All construction on the Lancaster Street property would be done by the city, and First Southern would then reimburse Stanford for the costs, Miracle said.
Currently, the main building on the Lancaster Street property is a vacant house that has severe fire damage. The portion of the Creamery property the city would give to First Southern has several large white buildings on it.
According to property valuation administrator records, the Creamery Property in its entirety at 217 Martin Luther King Jr. Boulevard was valued at $100,000 in 2009. The Lancaster Street property at 206 Lancaster St. was valued at $80,000 in 2009. First Southern National Bank purchased the Lancaster Street property in 2007 for $80,000.
Miracle said the entire Creamery Property is almost 8 acres, but the city would only be giving First Southern about 4.2 acres of the land. The remaining approximately 3.7 acres are woods and open land, bordering the land where Logan's Fort is being recreated, he said.
The Creamery Property was bought by the city in September 2008 for $100,000, property valuation administrator records show. At the time, the city was hopeful it could lease the space to a business or utilize it as a community center, Miracle said. Unfortunately, those dreams never came to fruition.
"Through the period of time after the purchase, funding became an issue," Miracle said. "Grants became less available."
Some City Council members agreed Thursday night the decision to buy the Creamery Property was a bad one.
"I didn't vote for … First Southern Bank," Councilman Scottie Ernst said of his yes vote on the land swap. "I voted (yes) because we made a mistake buying that building."
Councilman Bobby Wilkinson cast the lone no vote against the deal. Wilkinson said he also believed the city made a mistake in buying the Creamery Property, but he couldn't get around the discrepancies in size between the two properties.
"We're trading four acres for six or seven parking spots and that's really bothering me," he said.
Miracle said he is confident the land swap could be beneficial for the look of Stanford, because First Southern has proven in the past to be committed to improving the city.
"We all know what First Southern (is) doing here in the community and the town," he said. "They're going to clean that (Creamery) property up and make it a nice place along the end of Martin Luther King Street."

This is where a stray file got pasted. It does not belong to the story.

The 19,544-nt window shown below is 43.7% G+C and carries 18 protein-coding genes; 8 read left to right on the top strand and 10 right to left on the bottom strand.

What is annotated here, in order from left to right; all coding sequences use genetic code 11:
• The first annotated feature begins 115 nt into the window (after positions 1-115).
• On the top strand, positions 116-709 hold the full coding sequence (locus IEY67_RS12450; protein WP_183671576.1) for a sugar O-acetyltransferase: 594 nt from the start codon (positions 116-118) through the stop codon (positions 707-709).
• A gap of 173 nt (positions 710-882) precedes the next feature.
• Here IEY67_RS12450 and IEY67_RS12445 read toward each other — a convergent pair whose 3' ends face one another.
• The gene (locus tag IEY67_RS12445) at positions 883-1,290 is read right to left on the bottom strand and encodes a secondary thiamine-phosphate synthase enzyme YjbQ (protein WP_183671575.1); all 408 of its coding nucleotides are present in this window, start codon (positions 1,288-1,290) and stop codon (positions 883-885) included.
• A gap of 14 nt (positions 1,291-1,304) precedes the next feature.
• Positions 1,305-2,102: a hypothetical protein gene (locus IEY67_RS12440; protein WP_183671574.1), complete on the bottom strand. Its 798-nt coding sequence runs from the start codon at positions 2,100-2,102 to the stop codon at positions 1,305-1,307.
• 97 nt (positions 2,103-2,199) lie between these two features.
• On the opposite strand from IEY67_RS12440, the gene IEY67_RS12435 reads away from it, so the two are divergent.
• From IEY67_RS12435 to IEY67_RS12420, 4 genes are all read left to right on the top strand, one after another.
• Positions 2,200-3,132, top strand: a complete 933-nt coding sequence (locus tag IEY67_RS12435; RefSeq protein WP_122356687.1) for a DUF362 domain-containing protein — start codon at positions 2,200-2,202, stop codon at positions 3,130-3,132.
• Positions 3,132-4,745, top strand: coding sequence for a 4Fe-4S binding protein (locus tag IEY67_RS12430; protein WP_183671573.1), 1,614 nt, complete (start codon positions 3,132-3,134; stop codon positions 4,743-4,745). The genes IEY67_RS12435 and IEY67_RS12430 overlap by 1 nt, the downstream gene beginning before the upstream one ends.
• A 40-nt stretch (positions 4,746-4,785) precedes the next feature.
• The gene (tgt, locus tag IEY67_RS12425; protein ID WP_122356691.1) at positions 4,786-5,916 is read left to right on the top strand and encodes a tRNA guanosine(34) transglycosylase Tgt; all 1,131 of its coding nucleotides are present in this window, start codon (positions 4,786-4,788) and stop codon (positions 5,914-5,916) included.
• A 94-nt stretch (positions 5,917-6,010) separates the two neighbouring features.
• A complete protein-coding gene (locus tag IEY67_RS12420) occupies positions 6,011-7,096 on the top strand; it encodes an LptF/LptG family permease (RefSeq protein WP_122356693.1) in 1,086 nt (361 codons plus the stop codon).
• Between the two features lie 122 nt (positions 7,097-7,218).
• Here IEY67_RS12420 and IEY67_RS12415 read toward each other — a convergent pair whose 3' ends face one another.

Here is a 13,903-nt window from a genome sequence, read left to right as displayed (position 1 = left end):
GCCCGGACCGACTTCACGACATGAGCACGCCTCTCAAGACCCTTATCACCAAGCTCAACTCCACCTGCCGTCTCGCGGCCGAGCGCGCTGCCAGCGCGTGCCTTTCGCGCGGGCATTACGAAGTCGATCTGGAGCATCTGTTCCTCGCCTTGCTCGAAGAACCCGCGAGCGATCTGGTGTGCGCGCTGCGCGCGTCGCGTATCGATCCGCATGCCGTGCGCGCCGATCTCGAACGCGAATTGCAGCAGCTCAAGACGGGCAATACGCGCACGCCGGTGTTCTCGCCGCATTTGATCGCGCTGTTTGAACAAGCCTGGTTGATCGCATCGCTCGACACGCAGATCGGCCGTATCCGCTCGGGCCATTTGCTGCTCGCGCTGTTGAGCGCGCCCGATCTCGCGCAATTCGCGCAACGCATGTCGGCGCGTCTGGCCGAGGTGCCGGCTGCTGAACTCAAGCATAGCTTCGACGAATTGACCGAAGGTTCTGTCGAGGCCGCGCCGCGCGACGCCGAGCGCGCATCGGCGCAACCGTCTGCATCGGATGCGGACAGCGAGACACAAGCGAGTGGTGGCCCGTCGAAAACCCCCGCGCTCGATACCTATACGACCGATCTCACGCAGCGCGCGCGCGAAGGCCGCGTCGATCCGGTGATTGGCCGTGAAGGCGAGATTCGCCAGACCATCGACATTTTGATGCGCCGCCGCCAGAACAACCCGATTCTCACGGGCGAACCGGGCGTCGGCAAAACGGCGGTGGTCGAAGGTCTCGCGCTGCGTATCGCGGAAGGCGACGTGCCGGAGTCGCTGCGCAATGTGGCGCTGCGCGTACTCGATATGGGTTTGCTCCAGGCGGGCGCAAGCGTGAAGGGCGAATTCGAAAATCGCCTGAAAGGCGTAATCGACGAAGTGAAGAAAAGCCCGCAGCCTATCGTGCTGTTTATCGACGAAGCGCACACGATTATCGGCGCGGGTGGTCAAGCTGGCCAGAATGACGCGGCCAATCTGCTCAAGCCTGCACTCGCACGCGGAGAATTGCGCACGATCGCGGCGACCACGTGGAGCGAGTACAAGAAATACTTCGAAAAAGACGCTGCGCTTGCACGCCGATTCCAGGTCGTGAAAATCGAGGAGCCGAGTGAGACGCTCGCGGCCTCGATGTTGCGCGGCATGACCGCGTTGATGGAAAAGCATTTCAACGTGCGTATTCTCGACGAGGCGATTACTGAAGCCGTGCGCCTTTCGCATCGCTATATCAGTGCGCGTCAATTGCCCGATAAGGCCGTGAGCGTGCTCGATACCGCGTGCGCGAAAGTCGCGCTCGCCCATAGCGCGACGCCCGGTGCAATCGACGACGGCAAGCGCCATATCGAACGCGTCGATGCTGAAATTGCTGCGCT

Miracle said because the Lancaster Street property borders a county parking lot, the possibility exists to cooperate with the county and make the two properties function together.
"We could make it benefit everybody a lot better by tying things together this way," he said.
Miracle provided council members with tentative blueprints drawn up by AG&E Engineering that show a possible coordinated parking lot that would add up to 16 new spaces.
The plan for a combination parking lot shows the property line between city and county would dissect half the parking spaces on the left-hand side of the new lot.
The plan also includes green space, including a larger space at the end of the lot that could become a picnic area.
In addition to creating the new parking lot, the county's existing parking lot could be repaved and repainted.
Miracle said the new spaces would be for general use and would not be reserved for any specific people or businesses.
Lincoln County Judge-Executive Jim Adams said he has talked briefly with Miracle about the idea and is not opposed to it. Adams said he thinks the fiscal court would also "go along" with the plan.
Adams said he didn't know of any legal hurdles the city and county would face if the plan moves forward. More parking downtown could be very beneficial, especially during special events that bring large numbers of people to Main Street or when churches have overflowing crowds, he added.
"We do have a parking garage down on one end of town, but this parking area would be a little more centrally located," Adams said.
Miracle said he sees the parking lot becoming a reality in the "very very near future," and thinks more downtown renovation could be hot on its heels.
"All this (renovation) could just potentially keep moving over," he said. "We've got another little corner on the next block we could start working with and improving."
Representatives with First Southern National Bank have not returned calls for comment.